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It would let them enforce deed restrictions and require builders to be clear on homeowners' debt.
By JOSH ZIMMER, Times Staff Writer
© St. Petersburg Times
published March 4, 2003
Changes to the state law governing community development districts, including one that would let the districts enforce deed restrictions, could be on the way.
State Rep. Ken Littlefield, R-Wesley Chapel, introduced the bill Friday. Another change would require developers to tell potential homeowners up front how much debt they would have to pay toward amenities.
The debate about the proposed changes to the law, which is increasingly popular with developers across the state, promises to be lively. Initial reaction ranged from cautious optimism to disappointment.
Jan Bergemann, president of the 2,000-member Cyber Citizens for Justice, wasted no time in posting the bill on the group's Web site, (www.ccfj.net. "Nobody likes it, not from our side," he said. "Everybody feels it's a developer-friendly bill."
Cyber Citizens was looking for deeper reforms, Bergemann said. The group recently offered a much tougher proposal for amending the 1980 law.
Littlefield, meanwhile, urged patience. The draft is open to change, he said.
"It's a start; it's more than we have," he said.
As it stands, the law gives developers major advantages.
In contrast to traditional funding, the law allows developers to issue tax-free bonds, which homeowners pay off through long-term debt.
With an easy pot of money at their disposal, developers often add amenities, such as golf courses and swimming pools, that make their communities more appealing to buyers. All the while, developers maintain control for the first six years through the all-powerful CDD board.
CDDs are exploding across the state, state records show. From just a trickle a decade ago, they now number about 200, including 14 in Pasco County and more than 20 in Hillsborough County.
Experts point out that many CDDs are working well and are not saddling their residents with debt. But in at least two cases, those of Heritage Harbor in Lutz and Heritage Isles in New Tampa, homeowners are facing potentially crippling debts because their golf courses are not earning enough money to pay off millions of dollars in bonds.
Littlefield, who met with residents and developers before drafting the bill, is proposing several changes.
The proposal would increase the size of CDDs that are subject to local government approval from 1,000 acres to 2,500 acres. Anything larger must be approved by the state.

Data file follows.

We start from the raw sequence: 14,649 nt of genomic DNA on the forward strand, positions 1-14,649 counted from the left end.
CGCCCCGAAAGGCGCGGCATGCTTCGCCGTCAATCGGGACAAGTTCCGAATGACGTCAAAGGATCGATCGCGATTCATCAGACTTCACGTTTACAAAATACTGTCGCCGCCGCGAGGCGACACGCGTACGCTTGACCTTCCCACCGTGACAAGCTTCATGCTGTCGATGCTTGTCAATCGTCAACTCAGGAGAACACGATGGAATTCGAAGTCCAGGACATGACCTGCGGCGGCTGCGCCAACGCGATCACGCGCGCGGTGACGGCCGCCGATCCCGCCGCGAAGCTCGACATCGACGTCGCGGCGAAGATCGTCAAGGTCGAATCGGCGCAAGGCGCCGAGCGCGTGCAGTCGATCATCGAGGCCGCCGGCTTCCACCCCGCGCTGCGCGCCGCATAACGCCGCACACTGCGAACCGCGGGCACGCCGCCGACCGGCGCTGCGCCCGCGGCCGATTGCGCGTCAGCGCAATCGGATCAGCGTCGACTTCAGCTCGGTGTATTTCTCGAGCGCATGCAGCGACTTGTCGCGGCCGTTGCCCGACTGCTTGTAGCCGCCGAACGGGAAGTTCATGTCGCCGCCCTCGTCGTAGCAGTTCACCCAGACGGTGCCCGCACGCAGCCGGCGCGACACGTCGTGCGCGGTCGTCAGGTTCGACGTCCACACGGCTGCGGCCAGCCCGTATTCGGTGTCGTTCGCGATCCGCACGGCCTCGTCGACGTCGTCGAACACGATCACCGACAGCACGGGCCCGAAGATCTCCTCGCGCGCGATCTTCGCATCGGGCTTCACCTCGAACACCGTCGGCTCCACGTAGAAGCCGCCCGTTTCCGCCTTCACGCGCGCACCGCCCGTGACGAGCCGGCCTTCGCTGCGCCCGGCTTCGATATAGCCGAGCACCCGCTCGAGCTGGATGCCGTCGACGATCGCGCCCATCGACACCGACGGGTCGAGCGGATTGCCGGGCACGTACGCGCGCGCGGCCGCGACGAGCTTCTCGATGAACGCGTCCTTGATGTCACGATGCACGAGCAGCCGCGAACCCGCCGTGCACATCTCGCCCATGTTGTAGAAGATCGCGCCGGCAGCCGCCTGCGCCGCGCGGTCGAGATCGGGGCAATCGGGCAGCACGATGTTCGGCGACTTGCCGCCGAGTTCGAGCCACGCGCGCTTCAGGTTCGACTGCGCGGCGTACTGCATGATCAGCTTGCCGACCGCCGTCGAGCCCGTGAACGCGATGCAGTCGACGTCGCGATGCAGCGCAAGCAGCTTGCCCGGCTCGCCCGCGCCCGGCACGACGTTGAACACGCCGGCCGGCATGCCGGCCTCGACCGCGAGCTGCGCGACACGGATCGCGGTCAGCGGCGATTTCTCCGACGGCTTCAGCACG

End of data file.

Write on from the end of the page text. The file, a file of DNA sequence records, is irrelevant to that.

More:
It also would make it possible for CDDs to enforce deed restrictions and require developers to state more clearly on sale contracts -- using bold lettering -- the amount of assessments, including bond debt, homeowners would be required to pay.
The power to enforce deed restrictions is critical to leaders in Wesley Chapel's Meadow Pointe and Meadow Pointe II communities.
Trout Creek Development Corp. found itself in court when it failed to create a mandatory association in Meadow Pointe. Homeowners sued Trout Creek and several Meadow Pointe homebuilders in 1998, contending that rules could not be enforced and that property values would suffer as a result.
A Pasco judge ruled in 2000 that the community's voluntary association could do the job just fine.
However, voluntary associations often lack the money to take violators to court because residents are not required to join and pay the dues that go toward bringing lawsuits.
Recently, a Meadow Pointe II resident who built a 27-foot long pirate ship in his back yard said the only way the homeowners association could stop him was to sue, and he knew it lacked the money to follow through. The ship, which is 121/2 feet high, prompted a couple whose back yard abuts the ship to complain to the homeowners' association.
"Without some kind of enforcement power, people feel that they can still do what they want despite the fact that they all signed papers saying they would abide by the deed restrictions," said Mark Glassman, a resident and member of the Meadow Pointe II CDD board.
Bergemann and others say increasing local government jurisdiction over CDDs and allowing CDDs to enforce deed restrictions opens residents to more abuse, not less.
At the same time, the bill fails to improve accountability for CDDs, Bergemann said.
He and others also criticize the proposal for not attacking the law's fundamental flaws. Cyber Citizens, whose reform proposal is backed by the Florida Silver-Haired Legislature, wanted to see legislation that increased homeowner representation on the CDD boards and placed more restrictions on land purchases by CDDs.
In some cases, developer-controlled CDDs have bought property from the developer at outlandish prices.
Not everyone was disappointed. Dennis Smith, a supervisor on Pasco County's Meadow Pointe CDD, said the bill was not perfect but did address some important administrative weaknesses in the current law. He consulted Littlefield on the draft.
"The way we view this is it's a good first step," he said.
Littlefield predicted a "typical turf battle" over the bill between consumer interests and developers.
"I'm sure they (developers) would be satisfied to keep it just the way it is," he said. "It will be interesting to see at this point who comes out of the woodwork, for or against."
-- Staff writer James Thorner contributed to this report.